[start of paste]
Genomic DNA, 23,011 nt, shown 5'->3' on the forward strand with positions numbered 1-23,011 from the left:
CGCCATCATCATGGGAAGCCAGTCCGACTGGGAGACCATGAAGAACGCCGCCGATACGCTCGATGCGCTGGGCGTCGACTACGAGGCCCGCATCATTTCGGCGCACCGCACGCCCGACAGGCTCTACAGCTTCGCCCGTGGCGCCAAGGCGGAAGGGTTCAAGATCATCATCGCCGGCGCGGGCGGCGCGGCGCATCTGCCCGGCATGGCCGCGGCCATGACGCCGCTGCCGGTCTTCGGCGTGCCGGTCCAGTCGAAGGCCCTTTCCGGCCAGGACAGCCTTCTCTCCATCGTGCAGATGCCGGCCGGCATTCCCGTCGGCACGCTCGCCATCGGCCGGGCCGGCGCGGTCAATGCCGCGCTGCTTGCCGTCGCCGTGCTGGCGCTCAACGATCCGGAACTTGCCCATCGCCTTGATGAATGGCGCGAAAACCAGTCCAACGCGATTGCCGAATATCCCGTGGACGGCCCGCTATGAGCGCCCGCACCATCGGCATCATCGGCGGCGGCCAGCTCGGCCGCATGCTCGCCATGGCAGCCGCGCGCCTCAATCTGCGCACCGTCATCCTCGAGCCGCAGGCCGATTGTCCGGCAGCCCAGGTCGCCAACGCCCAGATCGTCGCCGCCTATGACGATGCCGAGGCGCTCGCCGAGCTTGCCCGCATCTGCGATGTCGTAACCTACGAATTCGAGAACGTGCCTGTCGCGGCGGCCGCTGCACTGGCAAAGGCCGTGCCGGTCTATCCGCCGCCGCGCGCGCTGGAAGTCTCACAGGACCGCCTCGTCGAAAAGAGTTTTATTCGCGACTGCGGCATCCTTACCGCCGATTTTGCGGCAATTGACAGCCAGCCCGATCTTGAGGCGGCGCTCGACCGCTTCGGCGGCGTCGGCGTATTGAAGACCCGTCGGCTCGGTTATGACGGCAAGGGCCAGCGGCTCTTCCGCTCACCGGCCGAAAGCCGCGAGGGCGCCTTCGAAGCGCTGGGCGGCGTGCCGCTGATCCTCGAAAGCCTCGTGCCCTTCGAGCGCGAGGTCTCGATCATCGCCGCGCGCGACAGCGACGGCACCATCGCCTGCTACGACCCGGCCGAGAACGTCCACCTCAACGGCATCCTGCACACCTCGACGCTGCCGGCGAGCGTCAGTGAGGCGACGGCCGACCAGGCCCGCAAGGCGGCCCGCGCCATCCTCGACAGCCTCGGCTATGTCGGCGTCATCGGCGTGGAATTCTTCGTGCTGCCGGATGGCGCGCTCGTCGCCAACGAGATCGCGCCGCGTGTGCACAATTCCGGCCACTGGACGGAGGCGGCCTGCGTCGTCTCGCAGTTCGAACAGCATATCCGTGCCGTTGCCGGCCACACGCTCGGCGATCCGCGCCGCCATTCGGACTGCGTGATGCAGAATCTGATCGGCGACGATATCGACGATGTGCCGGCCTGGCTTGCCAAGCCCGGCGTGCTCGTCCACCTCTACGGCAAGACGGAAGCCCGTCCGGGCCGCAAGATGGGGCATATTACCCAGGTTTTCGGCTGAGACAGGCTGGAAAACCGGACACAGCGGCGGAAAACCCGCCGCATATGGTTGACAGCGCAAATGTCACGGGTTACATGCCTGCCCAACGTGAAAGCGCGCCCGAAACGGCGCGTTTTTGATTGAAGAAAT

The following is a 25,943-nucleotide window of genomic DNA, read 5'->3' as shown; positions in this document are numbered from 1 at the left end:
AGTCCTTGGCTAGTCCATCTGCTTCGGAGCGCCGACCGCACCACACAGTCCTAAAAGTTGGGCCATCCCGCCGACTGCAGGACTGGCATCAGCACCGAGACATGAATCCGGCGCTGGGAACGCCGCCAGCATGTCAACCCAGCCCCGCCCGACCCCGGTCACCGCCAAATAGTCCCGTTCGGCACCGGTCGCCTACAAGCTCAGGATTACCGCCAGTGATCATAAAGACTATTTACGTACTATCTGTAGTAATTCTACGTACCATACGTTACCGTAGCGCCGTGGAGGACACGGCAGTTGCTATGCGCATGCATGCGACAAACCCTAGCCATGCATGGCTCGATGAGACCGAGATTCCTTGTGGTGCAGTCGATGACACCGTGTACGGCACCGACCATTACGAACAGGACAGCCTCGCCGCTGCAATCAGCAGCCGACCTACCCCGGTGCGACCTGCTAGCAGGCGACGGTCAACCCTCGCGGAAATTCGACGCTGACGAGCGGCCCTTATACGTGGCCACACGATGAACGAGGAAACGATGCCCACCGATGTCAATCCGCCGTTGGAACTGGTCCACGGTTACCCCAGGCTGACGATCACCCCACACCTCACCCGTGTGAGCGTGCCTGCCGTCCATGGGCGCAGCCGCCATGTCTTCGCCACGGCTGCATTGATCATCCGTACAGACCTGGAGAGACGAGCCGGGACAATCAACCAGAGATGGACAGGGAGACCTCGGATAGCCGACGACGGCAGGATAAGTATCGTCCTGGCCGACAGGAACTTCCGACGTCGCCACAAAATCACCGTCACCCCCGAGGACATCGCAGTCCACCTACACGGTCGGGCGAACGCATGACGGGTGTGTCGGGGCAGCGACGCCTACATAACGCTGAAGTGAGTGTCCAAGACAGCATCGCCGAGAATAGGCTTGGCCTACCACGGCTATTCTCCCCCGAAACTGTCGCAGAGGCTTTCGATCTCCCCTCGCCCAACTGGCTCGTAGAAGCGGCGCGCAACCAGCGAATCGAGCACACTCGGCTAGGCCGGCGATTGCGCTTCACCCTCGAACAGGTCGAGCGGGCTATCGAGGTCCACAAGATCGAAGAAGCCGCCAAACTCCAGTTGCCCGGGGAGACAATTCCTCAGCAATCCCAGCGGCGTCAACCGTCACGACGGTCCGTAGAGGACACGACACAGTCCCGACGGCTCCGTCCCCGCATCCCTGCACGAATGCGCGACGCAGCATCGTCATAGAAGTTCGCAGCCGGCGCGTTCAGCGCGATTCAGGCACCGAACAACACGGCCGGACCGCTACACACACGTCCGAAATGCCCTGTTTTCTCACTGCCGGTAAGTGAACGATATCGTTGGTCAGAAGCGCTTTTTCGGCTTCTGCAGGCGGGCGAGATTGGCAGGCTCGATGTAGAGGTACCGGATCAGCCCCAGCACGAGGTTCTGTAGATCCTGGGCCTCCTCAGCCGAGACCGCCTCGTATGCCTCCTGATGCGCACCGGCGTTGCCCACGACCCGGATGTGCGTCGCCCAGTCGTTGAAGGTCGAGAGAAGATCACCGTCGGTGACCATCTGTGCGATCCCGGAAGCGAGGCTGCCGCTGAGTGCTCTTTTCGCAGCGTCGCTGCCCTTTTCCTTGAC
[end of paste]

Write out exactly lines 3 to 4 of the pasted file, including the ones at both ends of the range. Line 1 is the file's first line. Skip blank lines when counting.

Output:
The following is a 25,943-nucleotide window of genomic DNA, read 5'->3' as shown; positions in this document are numbered from 1 at the left end:
AGTCCTTGGCTAGTCCATCTGCTTCGGAGCGCCGACCGCACCACACAGTCCTAAAAGTTGGGCCATCCCGCCGACTGCAGGACTGGCATCAGCACCGAGACATGAATCCGGCGCTGGGAACGCCGCCAGCATGTCAACCCAGCCCCGCCCGACCCCGGTCACCGCCAAATAGTCCCGTTCGGCACCGGTCGCCTACAAGCTCAGGATTACCGCCAGTGATCATAAAGACTATTTACGTACTATCTGTAGTAATTCTACGTACCATACGTTACCGTAGCGCCGTGGAGGACACGGCAGTTGCTATGCGCATGCATGCGACAAACCCTAGCCATGCATGGCTCGATGAGACCGAGATTCCTTGTGGTGCAGTCGATGACACCGTGTACGGCACCGACCATTACGAACAGGACAGCCTCGCCGCTGCAATCAGCAGCCGACCTACCCCGGTGCGACCTGCTAGCAGGCGACGGTCAACCCTCGCGGAAATTCGACGCTGACGAGCGGCCCTTATACGTGGCCACACGATGAACGAGGAAACGATGCCCACCGATGTCAATCCGCCGTTGGAACTGGTCCACGGTTACCCCAGGCTGACGATCACCCCACACCTCACCCGTGTGAGCGTGCCTGCCGTCCATGGGCGCAGCCGCCATGTCTTCGCCACGGCTGCATTGATCATCCGTACAGACCTGGAGAGACGAGCCGGGACAATCAACCAGAGATGGACAGGGAGACCTCGGATAGCCGACGACGGCAGGATAAGTATCGTCCTGGCCGACAGGAACTTCCGACGTCGCCACAAAATCACCGTCACCCCCGAGGACATCGCAGTCCACCTACACGGTCGGGCGAACGCATGACGGGTGTGTCGGGGCAGCGACGCCTACATAACGCTGAAGTGAGTGTCCAAGACAGCATCGCCGAGAATAGGCTTGGCCTACCACGGCTATTCTCCCCCGAAACTGTCGCAGAGGCTTTCGATCTCCCCTCGCCCAACTGGCTCGTAGAAGCGGCGCGCAACCAGCGAATCGAGCACACTCGGCTAGGCCGGCGATTGCGCTTCACCCTCGAACAGGTCGAGCGGGCTATCGAGGTCCACAAGATCGAAGAAGCCGCCAAACTCCAGTTGCCCGGGGAGACAATTCCTCAGCAATCCCAGCGGCGTCAACCGTCACGACGGTCCGTAGAGGACACGACACAGTCCCGACGGCTCCGTCCCCGCATCCCTGCACGAATGCGCGACGCAGCATCGTCATAGAAGTTCGCAGCCGGCGCGTTCAGCGCGATTCAGGCACCGAACAACACGGCCGGACCGCTACACACACGTCCGAAATGCCCTGTTTTCTCACTGCCGGTAAGTGAACGATATCGTTGGTCAGAAGCGCTTTTTCGGCTTCTGCAGGCGGGCGAGATTGGCAGGCTCGATGTAGAGGTACCGGATCAGCCCCAGCACGAGGTTCTGTAGATCCTGGGCCTCCTCAGCCGAGACCGCCTCGTATGCCTCCTGATGCGCACCGGCGTTGCCCACGACCCGGATGTGCGTCGCCCAGTCGTTGAAGGTCGAGAGAAGATCACCGTCGGTGACCATCTGTGCGATCCCGGAAGCGAGGCTGCCGCTGAGTGCTCTTTTCGCAGCGTCGCTGCCCTTTTCCTTGAC